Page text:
Last Updated: Friday - 09/24/2010
Week of October 16, 2000
Even PM comes out to honour Irwin
Founder receives plaudits as CSS marks 40th birthday
By GLEN ARGAN
Catholic Social Services has come a long way from the day 40 years ago when Father Bill Irwin started it all with a $500 loan and a $40-a-month office.
Today there are more than 120 programs, a $33-million annual budget and services provided to more than 60,000 people in need every year.
The agency has one of the highest accreditation ratings given to any social service agency in North America and it's the largest multi-function agency in Canada.
And for the past 10 years, CSS has been running programs with people living on a garbage dump in Manila, the Philippines.
But one thing has stayed the same. Irwin, now a monsignor and laden with honours from honorary doctorates to being an officer of the Order of Canada, remains close to the pulse of the organization.
At 72, his health is not the best. But Irwin still puts in a day's work while others run the show.
And on Oct. 6, more than 300 people, including the prime minister of Canada, came out to a Mass and banquet to honour Irwin and the agency he founded. The event was the wrap-up to a two-day conference on Ethics in Action, held at a downtown hotel to mark the agency's 40th anniversary.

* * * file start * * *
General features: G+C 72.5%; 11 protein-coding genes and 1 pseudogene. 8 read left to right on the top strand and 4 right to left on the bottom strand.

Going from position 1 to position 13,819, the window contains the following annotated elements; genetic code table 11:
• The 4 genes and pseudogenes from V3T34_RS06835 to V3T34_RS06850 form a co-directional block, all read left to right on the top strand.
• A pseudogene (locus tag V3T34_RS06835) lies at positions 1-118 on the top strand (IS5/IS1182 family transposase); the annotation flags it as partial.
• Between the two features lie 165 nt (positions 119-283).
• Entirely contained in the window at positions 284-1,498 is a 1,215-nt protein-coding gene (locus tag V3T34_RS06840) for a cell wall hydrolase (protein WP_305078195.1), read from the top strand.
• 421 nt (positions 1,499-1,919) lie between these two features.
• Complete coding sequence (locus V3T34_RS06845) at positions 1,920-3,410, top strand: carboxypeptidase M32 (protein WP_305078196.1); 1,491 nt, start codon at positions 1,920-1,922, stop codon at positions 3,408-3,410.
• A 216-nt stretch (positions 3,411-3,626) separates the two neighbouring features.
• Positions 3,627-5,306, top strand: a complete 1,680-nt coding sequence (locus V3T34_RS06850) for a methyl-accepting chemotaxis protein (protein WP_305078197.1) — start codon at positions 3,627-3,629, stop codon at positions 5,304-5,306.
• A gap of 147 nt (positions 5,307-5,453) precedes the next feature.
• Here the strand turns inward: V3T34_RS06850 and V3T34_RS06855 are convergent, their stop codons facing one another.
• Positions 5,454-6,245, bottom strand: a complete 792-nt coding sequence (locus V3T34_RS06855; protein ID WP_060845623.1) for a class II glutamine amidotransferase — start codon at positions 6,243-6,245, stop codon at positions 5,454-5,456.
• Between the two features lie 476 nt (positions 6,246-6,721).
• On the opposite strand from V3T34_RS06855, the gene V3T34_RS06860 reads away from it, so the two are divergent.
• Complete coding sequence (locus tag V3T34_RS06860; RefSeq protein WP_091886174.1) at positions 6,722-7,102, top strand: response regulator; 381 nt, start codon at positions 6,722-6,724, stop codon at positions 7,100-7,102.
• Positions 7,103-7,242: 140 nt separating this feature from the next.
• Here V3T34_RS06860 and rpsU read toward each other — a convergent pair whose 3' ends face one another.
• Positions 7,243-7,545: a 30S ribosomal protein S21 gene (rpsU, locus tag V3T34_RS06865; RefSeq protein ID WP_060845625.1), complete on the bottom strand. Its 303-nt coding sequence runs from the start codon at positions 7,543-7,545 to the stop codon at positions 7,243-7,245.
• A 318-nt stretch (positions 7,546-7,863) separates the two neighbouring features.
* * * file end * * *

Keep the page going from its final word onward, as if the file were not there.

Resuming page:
"There are more things in life (than greed) and Father is a good example," Prime Minister Jean Chretien said during a brief talk at the banquet.
"I'm happy to be here because you're celebrating a person like many unknown people who spent their lives working for those in need," he said.
"Very rare that guys like that become a monsignor," Chretien joked while looking at Irwin. "As prime minister, it is my pleasure to say on behalf of everybody, 'Thank you for a job well done.'"
Other political leaders, Irwin's nephew Rick and former CSS board chair Kay Feehan were among those singing Irwin's praises at the banquet. But the last word belonged to retired Archbishop Joseph MacNeil.
MacNeil praised Irwin as "extraordinarily loyal."
He recounted how Irwin had cared for MacNeil's childhood parish priest, Edmonton Archbishop John Hugh MacDonald, when he became old and sick "in need of a great deal of help."
"When somebody is in need, when somebody is victimized, when somebody is hurt, he took it personally.
"Msgr. Irwin has really learnt that lesson, that as a human being, as a priest, he is meant for service," the archbishop said.
"He has poured out his life, and is still doing that, for us, for others."
As well as running CSS, Irwin shouldered many other difficult jobs in the archdiocese, MacNeil said. When a new parish had to be started in Millwoods, "Who did we turn to? Bill Irwin."
And people "thought we had rocks in our heads" when we asked Irwin to be master of ceremonies at the 1984 papal Mass north of Edmonton, he said. They said Irwin didn't know much about liturgy, but they had forgotten that he was a very good organizer.
Irwin, who suffers from Parkinson's disease, did not address the banquet, but he passed on his thanks through his replacement as director of Catholic Charities, Father Micheal Laporte.
Laporte also announced the establishment of the Msgr. William Irwin Endowment Fund, the interest from which will be used to fund international social service projects.